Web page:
This Selected Background Issues paper analyzes sectoral wage differentiation and labor cost issues in Belgium. The paper discusses wage dispersion across sectors in Belgium and compares it with the pattern in other European countries. It analyzes the data for the Organization for Economic Cooperation and Development used in the Central Economic Council assessment of competitiveness, underscoring the role of social security contributions and restrictions on part-time work in the evolution of labor costs per employee. The paper also examines trends in saving and investment, and the pension reform in Belgium.
Mr. Benedict J. Clements, Mr. Sanjeev Gupta, and Baoping Shang
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Abhijit Banerjee, Esther Duflo, Victor Ginsburgh, Mr. Shlomo Weber, Tim Harford, and Jeff Madrick
'Wising Up to the Costs of Aging' looks at how falling fertility and rising life expectancy have combined to threaten the ability of many countries to provide a decent standard of living for the old without imposing a crushing burden on the young. In our lead article, Ronald Lee and Andrew Mason say that while population aging in rich industrial countries as well as in some middle- and lower-income countries will challenge public and private budgets in many ways, a combination of reduced consumption, postponed retirement, increased asset holdings, and greater investment in human capital should make it possible to meet this challenge without catastrophic consequences. Neil Howe and Richard Jackson publish a fascinating ranking of which countries are best and worst prepared to meet the needs of the growing wave of retirees. We also have articles on a broad range of current topics, including Middle East unemployment, the economic repercussions of the earthquake and devastating tsunami in Japan, and banking in offshore financial centers such as the Cayman Islands. Carmen Reinhart and Jacob Kirkegaard look at how governments are finding ways to manipulate markets to hold down the cost of financing huge public debts, and, in Straight Talk, the IMF's Min Zhu talks about the long-term challenges now facing emerging markets. Prakash Loungani speaks to Nobel Prize winner George Akerlof, and we discuss with three other laureates-Michael Spence, Joseph Stiglitz, and Robert Solow-what the global economic crisis has taught us. Back to Basics explains economic models, and Picture This highlights the great variations in the cost of sending money back home.
'Restoring Hope: Reinvigorating the Millennium Development Goals' assesses how the world is doing in meeting the MDGs--international development targets that all UN member countries and many international organizations have set for 2015. Our lead article, 'Regaining Momentum,' says that while several of the MDGs are within reach, the global economic crisis has set back progress toward a number of the targets, especially those related to health. Developing countries will need the support of advanced economies in to get back on track. Economist Jagdish Bhagwati calls into question the premise of the MDGs and argues that they should be rethought. Philanthropist Melinda Gates gives us the good news that maternal health has been improving, though we are not yet on track to meet the MDG target on maternal mortality. Picture This takes a look at child mortality rates and finds a more sobering picture. In related stories, economists Arvind Panagariya and Rodney Ramcharan have different views on how important it is to fight inequality. This issue also examines the deterioration of fiscal positions in advanced economies--as a result of both the global financial crisis and the long-run health and pension costs of an aging population. 'How Grim a Fiscal Crisis?' argues that consolidation in advanced economies should focus on spending cuts, given the already high tax burdens in many countries. In 'A Hidden Fiscal Crisis,' economist Laurence J. Kotlikoff examines the serious budget issues in the United States. We also look at the expensive needs of a rapidly aging population in France, and steps China is taking to improve pensions and health care. People in Economics profiles Maria Ramos, the academic-turned-Treasury mandarin who had a central role in stabilizing the budget in South Africa. And the 'Back to Basics' feature discusses unemployment.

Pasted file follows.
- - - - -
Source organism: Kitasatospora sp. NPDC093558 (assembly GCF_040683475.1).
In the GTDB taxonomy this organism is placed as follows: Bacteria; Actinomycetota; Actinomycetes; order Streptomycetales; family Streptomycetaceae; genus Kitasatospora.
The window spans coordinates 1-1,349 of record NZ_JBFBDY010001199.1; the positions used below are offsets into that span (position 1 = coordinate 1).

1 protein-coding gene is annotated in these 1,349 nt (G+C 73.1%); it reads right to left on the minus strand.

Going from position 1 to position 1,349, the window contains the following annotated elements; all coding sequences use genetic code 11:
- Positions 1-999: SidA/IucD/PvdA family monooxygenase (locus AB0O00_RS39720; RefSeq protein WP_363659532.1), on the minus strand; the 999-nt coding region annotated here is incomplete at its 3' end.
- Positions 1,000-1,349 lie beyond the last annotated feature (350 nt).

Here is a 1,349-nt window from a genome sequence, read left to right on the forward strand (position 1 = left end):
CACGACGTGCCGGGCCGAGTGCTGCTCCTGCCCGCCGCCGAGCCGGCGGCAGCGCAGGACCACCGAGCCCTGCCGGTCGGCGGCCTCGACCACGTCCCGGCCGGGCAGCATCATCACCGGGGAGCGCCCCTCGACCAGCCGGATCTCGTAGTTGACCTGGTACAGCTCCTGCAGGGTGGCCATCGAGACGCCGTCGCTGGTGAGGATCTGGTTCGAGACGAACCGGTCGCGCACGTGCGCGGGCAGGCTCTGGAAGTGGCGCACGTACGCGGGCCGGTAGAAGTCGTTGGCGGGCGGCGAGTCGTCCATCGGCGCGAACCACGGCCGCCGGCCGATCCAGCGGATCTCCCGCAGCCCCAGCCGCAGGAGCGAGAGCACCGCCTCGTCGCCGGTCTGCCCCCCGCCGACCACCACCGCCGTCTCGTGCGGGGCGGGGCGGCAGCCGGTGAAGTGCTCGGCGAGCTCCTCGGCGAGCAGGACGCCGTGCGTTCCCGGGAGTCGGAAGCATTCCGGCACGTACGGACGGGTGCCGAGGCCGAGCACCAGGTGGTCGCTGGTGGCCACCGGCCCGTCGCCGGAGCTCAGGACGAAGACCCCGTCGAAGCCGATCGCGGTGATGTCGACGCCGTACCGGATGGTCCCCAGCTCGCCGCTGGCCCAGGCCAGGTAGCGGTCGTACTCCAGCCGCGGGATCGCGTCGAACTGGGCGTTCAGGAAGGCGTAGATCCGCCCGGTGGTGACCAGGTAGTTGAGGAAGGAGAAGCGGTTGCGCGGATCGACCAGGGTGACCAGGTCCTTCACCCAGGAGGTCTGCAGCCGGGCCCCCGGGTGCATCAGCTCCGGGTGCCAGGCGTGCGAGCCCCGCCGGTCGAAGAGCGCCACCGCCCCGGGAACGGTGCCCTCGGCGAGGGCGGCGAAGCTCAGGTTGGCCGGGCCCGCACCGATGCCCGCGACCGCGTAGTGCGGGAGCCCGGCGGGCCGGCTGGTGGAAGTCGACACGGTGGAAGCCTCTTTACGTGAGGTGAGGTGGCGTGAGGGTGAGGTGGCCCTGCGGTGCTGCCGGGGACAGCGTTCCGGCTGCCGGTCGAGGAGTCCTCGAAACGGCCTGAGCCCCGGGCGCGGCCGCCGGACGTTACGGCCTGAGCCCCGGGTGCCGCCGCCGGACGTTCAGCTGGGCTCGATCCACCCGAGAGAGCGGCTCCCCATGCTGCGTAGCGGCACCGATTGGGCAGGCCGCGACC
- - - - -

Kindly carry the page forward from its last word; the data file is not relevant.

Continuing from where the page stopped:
If developing countries face up to the realities of AIDS and act quickly, millions of lives can be saved. The three articles on AIDS in this issue look at the epidemic from an economic perspective and outline priorities for developing countries in preventing the spread of HIV and helping people already infected.
The phenomenon of substantial peacetime budget deficits over the past20 years has been traced to the burden of entitlements, a slowdown ineconomic productivity, and demographic and macroeconomic shifts in theindustrial countries. Though smaller and structurally different, deficitsin developing countries have also become worrisome. Most economists agreethat measures to reduce government spending are imperative, particularlythrough restructuring entitlement programs.